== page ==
Hudson River Valley Wineries

This blog is dedicated to news, events, profiles and reviews of fine food and wine in the Hudson River Valley. We especially feature and spotlight the burgeoning wineries of the Hudson River Region. We accept and will relay information about releases, events, festivals and any toher happening related to food and wine in the Hudson River Valley. Send pertitnent information to hudsonriverwine@yahoo.com

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Carlo DeVito is a long time wine lover, and author of books and magazine articles. He is the author of Wineries of the East Coast. He has traveled to wine regions in California, Canada, up and down the east coast, France, Spain and Chile. He has been a published executive for more than 20 years. He shepherded the wine book program of Wine Spectator as well as worked with Kevin Zraly, Oz Clarke, Matt Kramer, Tom Stevenson, Evan Dawson, Greg Moore, Howard Goldberg, and many other wine writers. He has also published Salvatore Calabrese, Jim Meehan, Clay Risen, and Paul Knorr. Mr. DeVito is the inventor of the mini-kit which has sold more than 100,000,000 copies world wide. He has also publisher such writers as Stephen Hawking, E. O Wilson, Philip Caputo, Gilbert King, James McPherson, John and Mary Gribbin, Thomas Hoving, David Margolick, Arthur M. Schlesinger Jr., John Edgar Wideman, Stanley Crouch, Dan Rather, Dee Brown, Susie Bright, and Eleanor Clift. He is also the owner of Hudson-Chatham Winery, co-founder of the Hudson Berkshire Beverage Trail, and president of the Hudson Valley Wine Country. https://carlodevito.wordpress.com/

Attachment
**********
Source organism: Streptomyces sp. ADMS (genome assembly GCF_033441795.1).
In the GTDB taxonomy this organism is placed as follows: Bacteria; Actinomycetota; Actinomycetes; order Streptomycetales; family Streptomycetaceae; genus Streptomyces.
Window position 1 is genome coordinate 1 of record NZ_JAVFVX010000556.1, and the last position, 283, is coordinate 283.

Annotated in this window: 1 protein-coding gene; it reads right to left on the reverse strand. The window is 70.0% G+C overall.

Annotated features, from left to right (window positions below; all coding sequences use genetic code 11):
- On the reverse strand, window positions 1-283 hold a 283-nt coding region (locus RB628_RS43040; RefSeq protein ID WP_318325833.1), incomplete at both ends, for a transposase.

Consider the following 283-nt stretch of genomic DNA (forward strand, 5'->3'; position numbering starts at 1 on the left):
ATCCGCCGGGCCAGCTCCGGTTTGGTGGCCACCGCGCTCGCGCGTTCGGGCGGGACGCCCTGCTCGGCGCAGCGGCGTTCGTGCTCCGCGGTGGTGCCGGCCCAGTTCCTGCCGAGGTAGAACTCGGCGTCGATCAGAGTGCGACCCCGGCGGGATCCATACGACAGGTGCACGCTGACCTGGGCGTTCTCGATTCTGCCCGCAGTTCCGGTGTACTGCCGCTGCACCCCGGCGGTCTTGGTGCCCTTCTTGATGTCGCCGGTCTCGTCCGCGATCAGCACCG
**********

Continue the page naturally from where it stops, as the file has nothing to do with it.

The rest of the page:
Saturday, March 01, 2008

Announcing The Hudson Heritage White Program


The Hudson Valley Grape Growers Association has selected Seyval Blanc as the primary grape for wines that will qualify for the new designation, with Vignoles, Vidal or Cayuga White allowed for blending. In time consumers will see wines labeled "Hudson Heritage White" and the wine will be a light and easy-drinking white wine.

As you go wine tasting in the Hudson Valley you will run across a white wine called "Hudson Heritage White." This wine is available at many of the wineries. Although the same name, each winery will craft their own version of "Hudson Heritage White."

What does that mean...It is common practice in France for regions to have a clearly defined wine styles, with strict parameters established and enforced for grapes and blends that qualify. The growers in the Hudson Valley are using that platform to build their own identity and understanding for Hudson Valley Wines.

The purpose of Hudson Valley Wine & Grape Association is to increase the quality and quantity of wine and grape production in the Hudson Valley through education, knowledge, networking and cooperation. The membership consists of producers of grapes (wine, table or juice) and wines (grape and fruit) in the Hudson Valley whose product is defined by the unique macro climate and terrain of the Hudson Valley.
The Hudson Valley Wine & Grape Association demonstrates and highlights the quality of the region's grapes and wines and the growing interest the public has for them and wines from the valley's cool viticultural growing region.